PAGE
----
Love Potion #31 and Jamoca Plus a Long Lunch | Daily Prompt: A Moment in Time

What was the last picture you took? Tell us the story behind it. (No story behind the photo? Make one up, or choose the last picture you took that had one.)

Baskin-Robbins' Love Potion #31 and Jamoca, Php 145.00
Baskin-Robbins’ Love Potion #31 and Jamoca, Php 145.00

Two scoops!

What you see is courtesy of my first visit to Baskin-Robbins branch at the Bonifacio Global City, which is also their first branch here in the Philippines. And of all the flavors that I chose, I went with Love Potion #31 and Jamoca. The former is “white chocolate & raspberry ice creams swirled with a raspberry ribbon & loaded with raspberry-filled chocolate cups and chocolate chips” while the latter is “coffee ice cream with roasted almonds and a rich chocolate fudge ribbon”.

As I was reveling about my choices, my hunches were proven: neither one complements the other nor is close to taste or texture. Sid, the friend who was with me, approved of the ice cream’s thickness and the creaminess. He even considered buying a pint next time he was there. And that says something because he’s not huge on sweets.

Here are the rest of the earlier photos I took from a long lunch at IHOP.

Advertisements

No Cloud Nine | Daily Post: Re-springing Your Step

Tell us about the last experience you had that left you feeling fresh, energized, and rejuvenated. What was it that had such a positive effect on you?

This morning, I was ready to say no.

I’ve been looking for a new job for a while now. And this morning was the latest result. I already know what I want and don’t want in a job. And working six days a week is a huge deal breaker for me. I’ve done it before. I did it for years. And it burned me out.

He flipped through my answer sheet. Inside the office, the boss, in his comfortable black chair, laughed for a bit. He smiled mostly. I knew what I wrote. But I had no idea what was making him sound pleased.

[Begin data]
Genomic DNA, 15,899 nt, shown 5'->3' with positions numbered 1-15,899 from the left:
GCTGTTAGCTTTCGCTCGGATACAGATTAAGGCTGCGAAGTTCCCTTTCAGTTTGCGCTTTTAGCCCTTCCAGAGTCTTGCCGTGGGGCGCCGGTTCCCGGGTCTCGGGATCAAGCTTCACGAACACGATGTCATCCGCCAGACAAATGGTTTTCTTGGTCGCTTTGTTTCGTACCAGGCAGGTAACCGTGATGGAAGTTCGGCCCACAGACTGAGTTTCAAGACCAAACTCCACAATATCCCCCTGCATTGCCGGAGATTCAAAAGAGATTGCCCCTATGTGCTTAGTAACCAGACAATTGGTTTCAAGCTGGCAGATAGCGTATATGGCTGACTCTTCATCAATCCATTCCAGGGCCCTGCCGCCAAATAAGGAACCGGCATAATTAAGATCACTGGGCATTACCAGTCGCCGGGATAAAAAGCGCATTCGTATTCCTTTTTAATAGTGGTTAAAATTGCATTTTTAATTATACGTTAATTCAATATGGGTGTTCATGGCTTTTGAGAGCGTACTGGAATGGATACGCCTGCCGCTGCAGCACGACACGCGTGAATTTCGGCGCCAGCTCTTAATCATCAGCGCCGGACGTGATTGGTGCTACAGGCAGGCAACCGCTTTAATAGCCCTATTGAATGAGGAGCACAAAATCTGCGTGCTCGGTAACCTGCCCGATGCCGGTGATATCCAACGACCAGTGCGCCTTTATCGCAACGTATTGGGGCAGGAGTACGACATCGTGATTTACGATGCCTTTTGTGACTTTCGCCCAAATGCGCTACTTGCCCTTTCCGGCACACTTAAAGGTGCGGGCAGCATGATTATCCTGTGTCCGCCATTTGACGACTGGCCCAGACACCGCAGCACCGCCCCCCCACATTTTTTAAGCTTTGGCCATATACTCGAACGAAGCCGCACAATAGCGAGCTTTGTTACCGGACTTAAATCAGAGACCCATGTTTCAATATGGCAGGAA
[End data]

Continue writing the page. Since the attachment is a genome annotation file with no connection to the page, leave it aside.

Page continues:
After a short interview and a few clarifications, he welcomed me to the company.

Somewhere in my head, I was raising objections. I needed to be heard before they I walked out of their front door. Because I was taken aside by the secretary for more instructions, I inquired about their work days. That was when I mentioned it: Sabbath is non-negotiable for me. She didn’t say another word but motioned me to stay in the chair.

Few moments later, she returned from the boss’ office and said that I would be under a no work-no pay contract, unlike the others. That was agreeable. It is fair and he was considerate, which were the two things I wrote as an expectation from the boss.

No sooner had I stepped out of the door, I began listening to a Sheppard song. I texted the family and friends to tell them the good news. I may not have been walking on cloud nine but I felt so much lighter—and so much faster—earlier! Even I wasn’t prepared for this. Life does pull surprises.

Replacement Best Friend | Daily Prompt: Bad Signal

Someone’s left you a voicemail message, but all you can make out are the last words: “I’m sorry. I should’ve told you months ago. Bye.” Who is it from, and what is this about?

It’s the man I used to call my best friend.

He finally owns up to the incident of the first quarter of this year: that when he began ignoring me out of no fault of my own – even when I was good, even when I was on my best behavior, even before I deserved all the cruelty – it was not solely because he thought of letting me widen my circle of friends without him; it was because he had found my replacement. And the replacement happened to be the close friend of the person he was hoping I would replace him with, who also happened to be the person he was avoiding because of a misunderstanding between the two of them. Strangely, the former best friend chose to avoid me and the person but not the person and the would-be replacement.

When I complained of being the collateral damage of their seeming feud, somehow I turned out to be the one in the wrong.

Until now, I don’t know how that happened. Guess I should have believed that little voice telling me back then: I finally met the man who would take my place in the life of my then best friend. But I didn’t.